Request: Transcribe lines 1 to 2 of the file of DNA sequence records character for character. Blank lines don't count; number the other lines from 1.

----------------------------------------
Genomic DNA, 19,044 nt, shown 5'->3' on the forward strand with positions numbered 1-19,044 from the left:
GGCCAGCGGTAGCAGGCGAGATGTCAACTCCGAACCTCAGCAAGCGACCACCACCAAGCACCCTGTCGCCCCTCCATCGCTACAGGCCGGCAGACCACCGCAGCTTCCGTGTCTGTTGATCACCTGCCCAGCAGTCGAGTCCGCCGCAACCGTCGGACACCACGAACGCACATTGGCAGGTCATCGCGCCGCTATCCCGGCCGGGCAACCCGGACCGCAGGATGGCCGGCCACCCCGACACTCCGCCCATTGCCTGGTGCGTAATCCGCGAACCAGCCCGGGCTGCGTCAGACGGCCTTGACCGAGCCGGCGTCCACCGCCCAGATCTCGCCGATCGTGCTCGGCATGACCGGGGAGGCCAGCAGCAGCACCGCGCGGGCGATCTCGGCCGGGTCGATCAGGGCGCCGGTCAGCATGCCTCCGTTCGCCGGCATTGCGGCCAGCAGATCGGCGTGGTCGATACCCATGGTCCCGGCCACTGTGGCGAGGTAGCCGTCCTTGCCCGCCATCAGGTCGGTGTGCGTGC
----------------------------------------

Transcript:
Genomic DNA, 19,044 nt, shown 5'->3' on the forward strand with positions numbered 1-19,044 from the left:
GGCCAGCGGTAGCAGGCGAGATGTCAACTCCGAACCTCAGCAAGCGACCACCACCAAGCACCCTGTCGCCCCTCCATCGCTACAGGCCGGCAGACCACCGCAGCTTCCGTGTCTGTTGATCACCTGCCCAGCAGTCGAGTCCGCCGCAACCGTCGGACACCACGAACGCACATTGGCAGGTCATCGCGCCGCTATCCCGGCCGGGCAACCCGGACCGCAGGATGGCCGGCCACCCCGACACTCCGCCCATTGCCTGGTGCGTAATCCGCGAACCAGCCCGGGCTGCGTCAGACGGCCTTGACCGAGCCGGCGTCCACCGCCCAGATCTCGCCGATCGTGCTCGGCATGACCGGGGAGGCCAGCAGCAGCACCGCGCGGGCGATCTCGGCCGGGTCGATCAGGGCGCCGGTCAGCATGCCTCCGTTCGCCGGCATTGCGGCCAGCAGATCGGCGTGGTCGATACCCATGGTCCCGGCCACTGTGGCGAGGTAGCCGTCCTTGCCCGCCATCAGGTCGGTGTGCGTGC